Written evidence submitted by Airlines UK

 

 

Response to the DCMS Committee Inquiry on the “Impact of COVID-19 on DCMS Sectors”

 

24 April 2020

 

Airlines UK is the trade association for UK airlines. Our members are 2Excel, British Airways, CargoLogicAir, DHL, easyJet, Jota Aviation, Jet2.com, Norwegian Air UK, Ryanair, TUI Airways, Titan Airways, Virgin Atlantic, and West Atlantic. Our Chief Executive, Tim Alderslade, is a member of the Government Tourism Industry Council.

 

We welcome the opportunity to submit evidence to the Digital, Culture, Media & Sport Committee inquiry into the “Impact of COVID-19 on DCMS Sectors”.

 

For direct relevance, our submission will focus on the impact to tourism, and in particular the UK aviation sector.

 

Context

 

 

 

 

 

 

Questions

 

What has been the immediate impact of COVID-19 on the sector?

 

Aviation, as an international industry, has sat at the forefront of the economic impact of the COVID-19 crisis, affected by complicated networks of border closures, drops in passenger demand and the economic downturn.

 

It would be no exaggeration to say that the impact of this crisis will, in the long term, be worse felt than that of the 2008 economic crisis, or the knock-on economic impact of 9/11. The projected economic fallout has changed week on week, with IATA’s latest projection[6] in April forecasting a drop in global airline passenger revenues by $314 billion in 2020 – a 55% decline compared to 2019.

The impact will be particularly acute for the UK, which IATA shows will be the worst revenue hit country in Europe[7]. This is as:

 

 

Indeed, just over the past month, we have seen a total collapse in demand for passenger travel, and businesses across the industry having to make some unprecedented decisions. Heathrow Airport, for example, is forecasting a 90% drop in passenger numbers for April and has taken the decision to close one of its two runways, and London City is closed until the end of this month. These are scenarios which in usual times would have been seen as impossible.

 

The impact for the airline industry is sharp, as whilst revenue has been all but eliminated, costs remain. These include leasing commitments, the need to maintain and insure aircraft, continued operational oversights and compliance, and also refunds on services cancelled amid a complicated network of border closures.

 

A recent Centre for Cities Report[8] demonstrates the impact the crisis will also have for employment in individual communities. The research shows that the most vulnerable communities to the economic impact of COVID-19 are those with an aviation industry employing a sizable share of the workforce. Crawley and Luton are recognised as the most exposed towns, with over half of jobs in Crawley at risk of furloughing or being lost completely. This is to say nothing of the impact on the local tourism industries, from larger operators to local businesses on the high street. 

 

Whilst we face this turbulent period, Airlines UK members will continue to work with Government on vital repatriation services to support citizens overseas, as well as supplying key air freight including PPE equipment to our NHS.

 

What will the likely long-term impacts of COVID-19 be on the sector, and what support is needed to deal with these?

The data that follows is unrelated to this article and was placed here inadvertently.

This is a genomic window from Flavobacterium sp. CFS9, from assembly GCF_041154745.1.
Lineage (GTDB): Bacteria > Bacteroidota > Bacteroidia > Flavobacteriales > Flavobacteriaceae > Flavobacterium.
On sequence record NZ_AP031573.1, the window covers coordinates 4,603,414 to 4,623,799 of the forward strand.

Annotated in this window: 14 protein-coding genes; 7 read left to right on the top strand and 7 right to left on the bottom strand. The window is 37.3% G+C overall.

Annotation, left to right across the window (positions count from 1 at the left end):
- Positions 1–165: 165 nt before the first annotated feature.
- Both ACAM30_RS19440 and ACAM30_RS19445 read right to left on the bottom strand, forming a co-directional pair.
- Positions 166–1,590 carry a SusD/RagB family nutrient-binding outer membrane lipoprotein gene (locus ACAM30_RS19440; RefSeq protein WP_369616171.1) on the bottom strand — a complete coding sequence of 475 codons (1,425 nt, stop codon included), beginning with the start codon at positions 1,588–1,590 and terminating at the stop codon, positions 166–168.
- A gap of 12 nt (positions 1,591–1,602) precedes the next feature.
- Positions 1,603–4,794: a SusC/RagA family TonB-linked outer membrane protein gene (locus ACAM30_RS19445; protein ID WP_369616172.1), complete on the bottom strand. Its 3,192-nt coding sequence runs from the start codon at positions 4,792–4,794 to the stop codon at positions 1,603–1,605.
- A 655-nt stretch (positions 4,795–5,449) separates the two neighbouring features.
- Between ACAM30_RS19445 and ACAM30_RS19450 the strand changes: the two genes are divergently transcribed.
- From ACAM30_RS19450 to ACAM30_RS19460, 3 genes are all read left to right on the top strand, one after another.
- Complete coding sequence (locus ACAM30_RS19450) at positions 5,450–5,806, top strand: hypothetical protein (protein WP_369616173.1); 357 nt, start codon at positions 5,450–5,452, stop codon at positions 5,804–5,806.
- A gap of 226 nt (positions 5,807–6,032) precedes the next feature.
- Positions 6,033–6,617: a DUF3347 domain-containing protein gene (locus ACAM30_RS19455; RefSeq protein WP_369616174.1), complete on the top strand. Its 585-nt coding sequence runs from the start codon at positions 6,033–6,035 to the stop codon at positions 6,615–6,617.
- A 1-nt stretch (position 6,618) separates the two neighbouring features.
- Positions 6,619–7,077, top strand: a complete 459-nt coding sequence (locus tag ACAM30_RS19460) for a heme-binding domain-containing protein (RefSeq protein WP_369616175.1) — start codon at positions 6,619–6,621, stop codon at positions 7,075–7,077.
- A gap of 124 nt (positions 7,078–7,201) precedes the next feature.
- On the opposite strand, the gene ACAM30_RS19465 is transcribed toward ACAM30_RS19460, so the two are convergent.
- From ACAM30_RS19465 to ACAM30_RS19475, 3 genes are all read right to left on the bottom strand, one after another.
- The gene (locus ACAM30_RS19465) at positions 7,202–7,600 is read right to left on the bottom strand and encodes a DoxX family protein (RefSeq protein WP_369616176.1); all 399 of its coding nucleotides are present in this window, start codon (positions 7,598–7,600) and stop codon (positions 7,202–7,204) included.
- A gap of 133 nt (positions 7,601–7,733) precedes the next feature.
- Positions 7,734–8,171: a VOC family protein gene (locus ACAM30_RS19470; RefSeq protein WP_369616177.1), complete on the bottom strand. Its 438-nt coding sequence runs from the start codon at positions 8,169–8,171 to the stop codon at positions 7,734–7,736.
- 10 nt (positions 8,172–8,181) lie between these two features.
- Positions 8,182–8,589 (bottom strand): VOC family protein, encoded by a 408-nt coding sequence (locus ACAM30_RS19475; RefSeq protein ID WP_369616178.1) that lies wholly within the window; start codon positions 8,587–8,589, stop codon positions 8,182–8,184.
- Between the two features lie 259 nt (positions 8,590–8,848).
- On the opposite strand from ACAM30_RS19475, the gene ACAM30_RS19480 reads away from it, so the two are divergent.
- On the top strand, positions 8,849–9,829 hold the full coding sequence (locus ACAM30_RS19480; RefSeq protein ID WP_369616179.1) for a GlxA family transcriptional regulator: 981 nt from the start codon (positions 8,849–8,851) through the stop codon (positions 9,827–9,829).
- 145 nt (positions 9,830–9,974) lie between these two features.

With the prospects of a $21.7bn revenue loss in the UK and international countries acting independently to support their industries through support measures, there are questions being asked around the future of a competitive UK airline industry, which is the third largest anywhere in the world following the United States and China. 

 

Indeed, this issue is more acute as across the EU and globally, states have recognised the national importance of their airline industry, supporting them through this unprecedented period with bespoke packages. Notably, the U.S. has granted airlines access to $58 billion in loans and payroll grants, Norway has suspended air passenger tax until 31 October, and France has provided a €700 million tax aid to its airline sector. Yet, no bespoke package of support has been provided by the UK Government for UK aviation.

 

In a letter addressed to the aviation industry from the Chancellor on 17 March, it was suggested that the Transport Secretary would be willing to discuss further industry-wide measures of support for UK aviation and we hope this is still the case.

 

It is similar measures to these global examples of liquidity support, regulatory easing and the alleviation of costs which will be vital to sustaining the ongoing health and competitiveness of UK aviation and delivering a strong, nation-wide economic recovery to support vital trade and tourism. As an industry, we are asking for support measures including:

 

 

 

 

 

These measures will help support the restart of a future competitive UK aviation industry – vital to not only UK PLC as a whole, but also the regional tourism, investment and employment opportunities it presents in communities ranging from Cardiff to Belfast, Norwich to Aberdeen, as well as the consumer who can access the advantages of a competitive, thriving aviation market.

 

 

 

 

 

 


[1] https://www.iata.org/en/iata-repository/publications/economic-reports/united-kingdom--value-of-aviation/

[2] https://www.iata.org/en/iata-repository/publications/economic-reports/united-kingdom--value-of-aviation/

[3] https://www.tourismalliance.com/downloads/TA_408_435.pdf

[4] IPS 2018

[5] https://www.iata.org/en/iata-repository/publications/economic-reports/united-kingdom--value-of-aviation/

[6] https://www.iata.org/en/pressroom/pr/2020-04-14-01/

[7]https://www.iata.org/en/pressroom/pr/2020-04-23-03/

[8] https://www.centreforcities.org/blog/what-does-the-covid-19-crisis-mean-for-the-economies-of-british-cities-and-large-towns/